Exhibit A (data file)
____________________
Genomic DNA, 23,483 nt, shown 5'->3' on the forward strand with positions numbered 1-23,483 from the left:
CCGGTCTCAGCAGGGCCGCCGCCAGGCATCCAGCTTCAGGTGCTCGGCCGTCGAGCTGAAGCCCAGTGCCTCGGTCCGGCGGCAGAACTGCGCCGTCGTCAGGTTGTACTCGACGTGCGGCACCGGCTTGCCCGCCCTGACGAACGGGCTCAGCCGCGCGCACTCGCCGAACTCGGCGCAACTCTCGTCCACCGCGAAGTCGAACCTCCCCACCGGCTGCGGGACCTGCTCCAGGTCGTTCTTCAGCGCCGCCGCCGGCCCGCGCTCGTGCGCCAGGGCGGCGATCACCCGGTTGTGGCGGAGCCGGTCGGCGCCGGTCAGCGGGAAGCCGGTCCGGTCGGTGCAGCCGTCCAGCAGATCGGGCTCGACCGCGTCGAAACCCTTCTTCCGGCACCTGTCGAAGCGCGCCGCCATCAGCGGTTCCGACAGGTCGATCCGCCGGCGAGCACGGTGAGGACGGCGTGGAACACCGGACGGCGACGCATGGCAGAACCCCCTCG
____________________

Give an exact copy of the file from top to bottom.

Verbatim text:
Genomic DNA, 23,483 nt, shown 5'->3' on the forward strand with positions numbered 1-23,483 from the left:
CCGGTCTCAGCAGGGCCGCCGCCAGGCATCCAGCTTCAGGTGCTCGGCCGTCGAGCTGAAGCCCAGTGCCTCGGTCCGGCGGCAGAACTGCGCCGTCGTCAGGTTGTACTCGACGTGCGGCACCGGCTTGCCCGCCCTGACGAACGGGCTCAGCCGCGCGCACTCGCCGAACTCGGCGCAACTCTCGTCCACCGCGAAGTCGAACCTCCCCACCGGCTGCGGGACCTGCTCCAGGTCGTTCTTCAGCGCCGCCGCCGGCCCGCGCTCGTGCGCCAGGGCGGCGATCACCCGGTTGTGGCGGAGCCGGTCGGCGCCGGTCAGCGGGAAGCCGGTCCGGTCGGTGCAGCCGTCCAGCAGATCGGGCTCGACCGCGTCGAAACCCTTCTTCCGGCACCTGTCGAAGCGCGCCGCCATCAGCGGTTCCGACAGGTCGATCCGCCGGCGAGCACGGTGAGGACGGCGTGGAACACCGGACGGCGACGCATGGCAGAACCCCCTCG